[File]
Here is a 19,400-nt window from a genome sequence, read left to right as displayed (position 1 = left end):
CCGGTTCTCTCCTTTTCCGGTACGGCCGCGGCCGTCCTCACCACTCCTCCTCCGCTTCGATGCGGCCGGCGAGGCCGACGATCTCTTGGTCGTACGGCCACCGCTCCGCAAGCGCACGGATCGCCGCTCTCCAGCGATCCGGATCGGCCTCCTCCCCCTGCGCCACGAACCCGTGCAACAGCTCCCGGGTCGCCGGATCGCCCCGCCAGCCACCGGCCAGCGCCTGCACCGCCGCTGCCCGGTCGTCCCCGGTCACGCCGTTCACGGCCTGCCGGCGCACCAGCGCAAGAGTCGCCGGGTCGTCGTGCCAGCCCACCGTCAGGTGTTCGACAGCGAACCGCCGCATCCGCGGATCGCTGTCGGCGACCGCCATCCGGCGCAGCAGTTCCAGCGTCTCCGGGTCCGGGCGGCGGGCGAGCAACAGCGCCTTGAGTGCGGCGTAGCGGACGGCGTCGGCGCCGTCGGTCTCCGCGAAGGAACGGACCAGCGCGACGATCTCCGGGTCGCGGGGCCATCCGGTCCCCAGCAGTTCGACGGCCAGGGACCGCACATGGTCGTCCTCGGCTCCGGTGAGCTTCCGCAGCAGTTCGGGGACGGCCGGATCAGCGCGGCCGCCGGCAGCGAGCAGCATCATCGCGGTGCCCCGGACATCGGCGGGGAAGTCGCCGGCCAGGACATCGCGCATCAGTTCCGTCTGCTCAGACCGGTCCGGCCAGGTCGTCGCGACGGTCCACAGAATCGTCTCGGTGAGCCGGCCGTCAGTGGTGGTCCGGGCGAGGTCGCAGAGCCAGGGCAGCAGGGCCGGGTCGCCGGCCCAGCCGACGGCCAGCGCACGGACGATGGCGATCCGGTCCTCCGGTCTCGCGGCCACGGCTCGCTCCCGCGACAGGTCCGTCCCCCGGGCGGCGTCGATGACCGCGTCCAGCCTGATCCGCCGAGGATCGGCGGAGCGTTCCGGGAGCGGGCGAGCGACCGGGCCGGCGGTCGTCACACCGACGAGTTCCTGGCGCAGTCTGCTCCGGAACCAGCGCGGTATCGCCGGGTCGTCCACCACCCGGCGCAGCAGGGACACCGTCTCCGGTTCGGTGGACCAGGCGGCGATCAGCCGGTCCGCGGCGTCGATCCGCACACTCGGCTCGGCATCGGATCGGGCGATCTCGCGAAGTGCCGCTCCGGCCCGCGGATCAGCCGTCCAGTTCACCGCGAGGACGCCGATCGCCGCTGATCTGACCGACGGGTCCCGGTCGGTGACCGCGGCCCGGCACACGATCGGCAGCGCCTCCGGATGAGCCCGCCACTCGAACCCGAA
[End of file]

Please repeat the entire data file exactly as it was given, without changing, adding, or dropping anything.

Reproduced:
Here is a 19,400-nt window from a genome sequence, read left to right as displayed (position 1 = left end):
CCGGTTCTCTCCTTTTCCGGTACGGCCGCGGCCGTCCTCACCACTCCTCCTCCGCTTCGATGCGGCCGGCGAGGCCGACGATCTCTTGGTCGTACGGCCACCGCTCCGCAAGCGCACGGATCGCCGCTCTCCAGCGATCCGGATCGGCCTCCTCCCCCTGCGCCACGAACCCGTGCAACAGCTCCCGGGTCGCCGGATCGCCCCGCCAGCCACCGGCCAGCGCCTGCACCGCCGCTGCCCGGTCGTCCCCGGTCACGCCGTTCACGGCCTGCCGGCGCACCAGCGCAAGAGTCGCCGGGTCGTCGTGCCAGCCCACCGTCAGGTGTTCGACAGCGAACCGCCGCATCCGCGGATCGCTGTCGGCGACCGCCATCCGGCGCAGCAGTTCCAGCGTCTCCGGGTCCGGGCGGCGGGCGAGCAACAGCGCCTTGAGTGCGGCGTAGCGGACGGCGTCGGCGCCGTCGGTCTCCGCGAAGGAACGGACCAGCGCGACGATCTCCGGGTCGCGGGGCCATCCGGTCCCCAGCAGTTCGACGGCCAGGGACCGCACATGGTCGTCCTCGGCTCCGGTGAGCTTCCGCAGCAGTTCGGGGACGGCCGGATCAGCGCGGCCGCCGGCAGCGAGCAGCATCATCGCGGTGCCCCGGACATCGGCGGGGAAGTCGCCGGCCAGGACATCGCGCATCAGTTCCGTCTGCTCAGACCGGTCCGGCCAGGTCGTCGCGACGGTCCACAGAATCGTCTCGGTGAGCCGGCCGTCAGTGGTGGTCCGGGCGAGGTCGCAGAGCCAGGGCAGCAGGGCCGGGTCGCCGGCCCAGCCGACGGCCAGCGCACGGACGATGGCGATCCGGTCCTCCGGTCTCGCGGCCACGGCTCGCTCCCGCGACAGGTCCGTCCCCCGGGCGGCGTCGATGACCGCGTCCAGCCTGATCCGCCGAGGATCGGCGGAGCGTTCCGGGAGCGGGCGAGCGACCGGGCCGGCGGTCGTCACACCGACGAGTTCCTGGCGCAGTCTGCTCCGGAACCAGCGCGGTATCGCCGGGTCGTCCACCACCCGGCGCAGCAGGGACACCGTCTCCGGTTCGGTGGACCAGGCGGCGATCAGCCGGTCCGCGGCGTCGATCCGCACACTCGGCTCGGCATCGGATCGGGCGATCTCGCGAAGTGCCGCTCCGGCCCGCGGATCAGCCGTCCAGTTCACCGCGAGGACGCCGATCGCCGCTGATCTGACCGACGGGTCCCGGTCGGTGACCGCGGCCCGGCACACGATCGGCAGCGCCTCCGGATGAGCCCGCCACTCGAACCCGAA